Planarians are free-living representatives of the phylum Platyhelminthes, a group of some 50,000 species of flatworms. Flatworms are among the simplest animals with similar right and left sides: they have no body cavity, yet they possess derivatives of all three germ layers organized into complex organ systems. Thus, Platyhelminthes have been thought to occupy an important position in Metazoan evolution. Planarians are best known for their capacity to regenerate complete individuals from minuscule body parts, as well as for their ability to 'de-grow' when starved. Such extraordinary plasticity in the adult is in direct contrast to the rigidity displayed by currently used invertebrate models such as Caenorhabditis elegans and Drosophila melanogaster. The difference lies in a population of adult somatic (body) stem cells, called neoblasts, which are distributed throughout the planarian body. Neoblasts are the only cells that divide in planarians, and their division progeny generate the 30-40 different cell types found in these organisms. In intact planarians, these stem cells replace cells lost to normal turnover; whereas, in amputated animals, they give rise to the regeneration blastema, the structure in which missing tissues are regenerated. The successful introduction of cell, molecular, and RNAi techniques in planarians, along with heightened interest in stem-cell biology and the plasticity of the differentiated state, has re-kindled interest in these fascinating organisms. Sequencing the 4.8x108 bp genome of the sexual, diploid planarian S. mediterranea will provide a vital resource for the development of a unique model to study metazoan evolution, regeneration, and the regulation of the ability to differentiate into several types of cells. Insights into these basic biological problems will have deep and obvious implications for the improvement of human health.
-- Adapted from the attached whitepaper and courtesy of Dr. Sanchez Alvarado
Freshwater planarians are constant and characteristic inhabitants of a wide range of aquatic environments. Most freshwater planarians can tolerate large fluctuations in temperature. As such, they are frequently found in running water communities ranging from alpine streams, springs or spring-fed ponds, as well as subterranean bodies of water. In these habitats, they are normally found living at the bottom on hard surfaces such as under rocks and/or gravel. There are as many species as there are habitats, since planarians, in particular, and playhelminthes, in general, are a very successful group of animals. The genus Schmidtea is common to countries around the Mediterranean Sea, from which the name of the species (mediterranea) originates. The clonal inbred line being utilized for this sequencing project was derived from a wild type population of sexual animals collected by Dr. Maria Pala on the Mediterranean island of Corsica and sent to the laboratory of Dr. Sanchez Alvarado in 1999.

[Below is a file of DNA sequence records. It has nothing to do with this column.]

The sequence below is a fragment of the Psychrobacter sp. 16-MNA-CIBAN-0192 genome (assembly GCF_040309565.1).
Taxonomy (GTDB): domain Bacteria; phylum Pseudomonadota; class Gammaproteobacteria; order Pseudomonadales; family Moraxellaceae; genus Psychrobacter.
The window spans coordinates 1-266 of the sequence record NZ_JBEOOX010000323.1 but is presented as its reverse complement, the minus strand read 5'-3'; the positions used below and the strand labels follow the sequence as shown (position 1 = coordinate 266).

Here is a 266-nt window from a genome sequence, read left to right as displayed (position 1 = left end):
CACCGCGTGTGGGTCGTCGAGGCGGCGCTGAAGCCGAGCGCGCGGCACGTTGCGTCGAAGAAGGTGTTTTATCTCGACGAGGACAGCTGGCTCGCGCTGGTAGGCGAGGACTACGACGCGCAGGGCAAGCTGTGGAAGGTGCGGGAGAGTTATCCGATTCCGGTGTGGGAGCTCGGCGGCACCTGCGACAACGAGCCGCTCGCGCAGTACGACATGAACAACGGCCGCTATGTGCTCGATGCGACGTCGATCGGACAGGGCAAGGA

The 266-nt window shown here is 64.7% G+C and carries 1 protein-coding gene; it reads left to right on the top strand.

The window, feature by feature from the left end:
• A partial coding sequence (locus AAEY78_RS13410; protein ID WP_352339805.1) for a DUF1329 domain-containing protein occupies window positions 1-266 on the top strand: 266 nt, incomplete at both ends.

For this estimated 480 Mb genome, fosmid and plasmid libraries were constructed using genomic DNA purified from whole animals of the S2F2 line, which was clonally derived from a single animal. For WGS sequencing, we generated read pairs from the plasmid and fosmid libraries equivalent to 7X sequence coverage of the genome, with the bulk of the reads (6.7X) deriving from the plasmid library. In addition, we will produce ~50,000 Expressed Sequence Tags (ESTs) from cDNA libraries. This genome has proven to be A/T rich, and very repetitious, heterozygous (even though the animals used for DNA preparation were clonally derived) having portions that recombine, making automated assembly of the genome very difficult. The final assembly will be posted to the GSC ftp site for download, and the EST data will be available from the dbEST database in GenBank once it is generated. All trace files are available from the NCBI Trace Archive and the WGS data generated is available from the GSC ftp site. Funding for the sequence characterization of the planarian genome is being provided by the National Human Genome Research Institute (NHGRI), National Institutes of Health (NIH).